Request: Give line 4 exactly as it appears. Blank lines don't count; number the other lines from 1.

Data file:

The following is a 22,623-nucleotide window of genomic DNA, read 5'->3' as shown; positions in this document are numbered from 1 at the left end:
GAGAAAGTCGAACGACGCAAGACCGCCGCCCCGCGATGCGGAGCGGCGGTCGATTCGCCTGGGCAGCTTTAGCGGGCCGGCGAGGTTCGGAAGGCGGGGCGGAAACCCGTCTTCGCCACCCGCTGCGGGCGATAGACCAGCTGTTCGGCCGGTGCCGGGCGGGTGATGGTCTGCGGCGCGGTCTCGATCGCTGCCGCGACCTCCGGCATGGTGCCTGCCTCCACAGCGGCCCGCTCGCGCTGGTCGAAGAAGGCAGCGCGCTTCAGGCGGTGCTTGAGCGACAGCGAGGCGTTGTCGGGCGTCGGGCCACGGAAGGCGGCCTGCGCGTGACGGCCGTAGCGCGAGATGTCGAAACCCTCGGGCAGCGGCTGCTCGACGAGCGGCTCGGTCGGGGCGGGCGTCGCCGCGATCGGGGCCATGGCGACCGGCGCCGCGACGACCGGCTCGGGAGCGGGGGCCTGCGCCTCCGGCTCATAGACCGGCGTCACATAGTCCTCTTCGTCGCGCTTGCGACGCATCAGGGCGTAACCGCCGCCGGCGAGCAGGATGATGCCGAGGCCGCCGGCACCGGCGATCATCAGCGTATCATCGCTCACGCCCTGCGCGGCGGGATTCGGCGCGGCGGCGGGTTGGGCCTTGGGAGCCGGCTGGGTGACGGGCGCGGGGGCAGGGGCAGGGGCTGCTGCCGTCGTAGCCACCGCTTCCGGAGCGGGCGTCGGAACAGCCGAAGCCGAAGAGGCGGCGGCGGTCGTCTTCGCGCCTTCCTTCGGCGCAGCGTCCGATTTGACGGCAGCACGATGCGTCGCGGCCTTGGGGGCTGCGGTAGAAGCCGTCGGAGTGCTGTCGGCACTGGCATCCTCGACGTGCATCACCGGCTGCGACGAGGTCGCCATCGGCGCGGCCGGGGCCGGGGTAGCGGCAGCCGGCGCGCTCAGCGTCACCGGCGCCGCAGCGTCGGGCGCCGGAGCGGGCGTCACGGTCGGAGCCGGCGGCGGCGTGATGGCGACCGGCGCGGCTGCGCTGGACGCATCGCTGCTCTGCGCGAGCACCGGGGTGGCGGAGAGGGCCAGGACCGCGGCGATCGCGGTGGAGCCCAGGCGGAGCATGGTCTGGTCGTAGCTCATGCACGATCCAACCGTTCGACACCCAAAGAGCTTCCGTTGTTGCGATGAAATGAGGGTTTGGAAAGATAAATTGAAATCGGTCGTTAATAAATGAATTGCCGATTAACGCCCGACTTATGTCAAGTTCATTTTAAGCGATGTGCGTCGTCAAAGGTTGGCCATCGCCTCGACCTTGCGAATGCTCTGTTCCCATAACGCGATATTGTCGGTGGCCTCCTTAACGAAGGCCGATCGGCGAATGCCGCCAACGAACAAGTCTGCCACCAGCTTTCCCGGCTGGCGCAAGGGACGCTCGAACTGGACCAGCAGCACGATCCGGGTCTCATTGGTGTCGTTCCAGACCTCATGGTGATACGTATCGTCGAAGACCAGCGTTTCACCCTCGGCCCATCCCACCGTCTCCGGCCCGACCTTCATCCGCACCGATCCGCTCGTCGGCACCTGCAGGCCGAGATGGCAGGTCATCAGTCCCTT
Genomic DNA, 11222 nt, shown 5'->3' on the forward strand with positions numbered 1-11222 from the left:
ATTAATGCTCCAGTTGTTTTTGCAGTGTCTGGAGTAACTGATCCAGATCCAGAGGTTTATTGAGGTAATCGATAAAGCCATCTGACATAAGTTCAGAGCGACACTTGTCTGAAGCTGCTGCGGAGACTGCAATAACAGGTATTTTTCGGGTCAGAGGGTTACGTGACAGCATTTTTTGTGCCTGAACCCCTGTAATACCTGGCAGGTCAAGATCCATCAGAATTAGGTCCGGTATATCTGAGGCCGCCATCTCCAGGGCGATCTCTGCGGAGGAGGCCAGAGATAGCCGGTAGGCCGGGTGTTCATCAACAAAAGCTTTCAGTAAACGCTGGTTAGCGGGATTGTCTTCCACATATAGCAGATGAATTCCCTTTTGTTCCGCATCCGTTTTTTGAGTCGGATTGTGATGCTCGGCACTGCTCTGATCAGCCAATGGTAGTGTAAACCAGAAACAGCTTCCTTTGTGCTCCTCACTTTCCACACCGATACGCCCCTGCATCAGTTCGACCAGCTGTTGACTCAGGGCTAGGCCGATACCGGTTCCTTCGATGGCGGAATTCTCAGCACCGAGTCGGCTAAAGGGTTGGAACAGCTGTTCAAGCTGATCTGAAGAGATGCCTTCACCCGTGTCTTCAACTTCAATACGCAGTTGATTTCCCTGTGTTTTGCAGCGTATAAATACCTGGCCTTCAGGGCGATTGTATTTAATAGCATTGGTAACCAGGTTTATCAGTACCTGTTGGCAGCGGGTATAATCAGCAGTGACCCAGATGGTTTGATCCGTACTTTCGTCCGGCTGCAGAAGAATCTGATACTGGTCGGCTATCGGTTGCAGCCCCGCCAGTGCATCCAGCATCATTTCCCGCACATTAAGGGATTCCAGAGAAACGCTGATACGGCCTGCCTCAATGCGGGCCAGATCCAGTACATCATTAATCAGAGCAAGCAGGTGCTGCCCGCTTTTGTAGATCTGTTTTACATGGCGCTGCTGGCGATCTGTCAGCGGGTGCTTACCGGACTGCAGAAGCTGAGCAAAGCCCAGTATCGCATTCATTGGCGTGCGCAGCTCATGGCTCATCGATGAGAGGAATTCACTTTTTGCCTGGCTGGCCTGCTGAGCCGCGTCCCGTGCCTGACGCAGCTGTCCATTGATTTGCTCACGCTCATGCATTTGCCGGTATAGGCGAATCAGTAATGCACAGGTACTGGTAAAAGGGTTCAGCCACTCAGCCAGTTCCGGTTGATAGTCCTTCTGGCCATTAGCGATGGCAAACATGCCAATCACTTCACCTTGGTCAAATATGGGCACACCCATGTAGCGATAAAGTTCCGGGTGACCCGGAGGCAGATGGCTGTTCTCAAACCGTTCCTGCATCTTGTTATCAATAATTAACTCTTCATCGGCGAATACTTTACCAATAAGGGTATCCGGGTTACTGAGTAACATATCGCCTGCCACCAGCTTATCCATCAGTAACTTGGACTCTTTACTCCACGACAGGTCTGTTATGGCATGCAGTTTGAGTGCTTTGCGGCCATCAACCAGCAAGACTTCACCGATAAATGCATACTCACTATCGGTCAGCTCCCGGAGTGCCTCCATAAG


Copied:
ATTAATGCTCCAGTTGTTTTTGCAGTGTCTGGAGTAACTGATCCAGATCCAGAGGTTTATTGAGGTAATCGATAAAGCCATCTGACATAAGTTCAGAGCGACACTTGTCTGAAGCTGCTGCGGAGACTGCAATAACAGGTATTTTTCGGGTCAGAGGGTTACGTGACAGCATTTTTTGTGCCTGAACCCCTGTAATACCTGGCAGGTCAAGATCCATCAGAATTAGGTCCGGTATATCTGAGGCCGCCATCTCCAGGGCGATCTCTGCGGAGGAGGCCAGAGATAGCCGGTAGGCCGGGTGTTCATCAACAAAAGCTTTCAGTAAACGCTGGTTAGCGGGATTGTCTTCCACATATAGCAGATGAATTCCCTTTTGTTCCGCATCCGTTTTTTGAGTCGGATTGTGATGCTCGGCACTGCTCTGATCAGCCAATGGTAGTGTAAACCAGAAACAGCTTCCTTTGTGCTCCTCACTTTCCACACCGATACGCCCCTGCATCAGTTCGACCAGCTGTTGACTCAGGGCTAGGCCGATACCGGTTCCTTCGATGGCGGAATTCTCAGCACCGAGTCGGCTAAAGGGTTGGAACAGCTGTTCAAGCTGATCTGAAGAGATGCCTTCACCCGTGTCTTCAACTTCAATACGCAGTTGATTTCCCTGTGTTTTGCAGCGTATAAATACCTGGCCTTCAGGGCGATTGTATTTAATAGCATTGGTAACCAGGTTTATCAGTACCTGTTGGCAGCGGGTATAATCAGCAGTGACCCAGATGGTTTGATCCGTACTTTCGTCCGGCTGCAGAAGAATCTGATACTGGTCGGCTATCGGTTGCAGCCCCGCCAGTGCATCCAGCATCATTTCCCGCACATTAAGGGATTCCAGAGAAACGCTGATACGGCCTGCCTCAATGCGGGCCAGATCCAGTACATCATTAATCAGAGCAAGCAGGTGCTGCCCGCTTTTGTAGATCTGTTTTACATGGCGCTGCTGGCGATCTGTCAGCGGGTGCTTACCGGACTGCAGAAGCTGAGCAAAGCCCAGTATCGCATTCATTGGCGTGCGCAGCTCATGGCTCATCGATGAGAGGAATTCACTTTTTGCCTGGCTGGCCTGCTGAGCCGCGTCCCGTGCCTGACGCAGCTGTCCATTGATTTGCTCACGCTCATGCATTTGCCGGTATAGGCGAATCAGTAATGCACAGGTACTGGTAAAAGGGTTCAGCCACTCAGCCAGTTCCGGTTGATAGTCCTTCTGGCCATTAGCGATGGCAAACATGCCAATCACTTCACCTTGGTCAAATATGGGCACACCCATGTAGCGATAAAGTTCCGGGTGACCCGGAGGCAGATGGCTGTTCTCAAACCGTTCCTGCATCTTGTTATCAATAATTAACTCTTCATCGGCGAATACTTTACCAATAAGGGTATCCGGGTTACTGAGTAACATATCGCCTGCCACCAGCTTATCCATCAGTAACTTGGACTCTTTACTCCACGACAGGTCTGTTATGGCATGCAGTTTGAGTGCTTTGCGGCCATCAACCAGCAAGACTTCACCGATAAATGCATACTCACTATCGGTCAGCTCCCGGAGTGCCTCCATAAG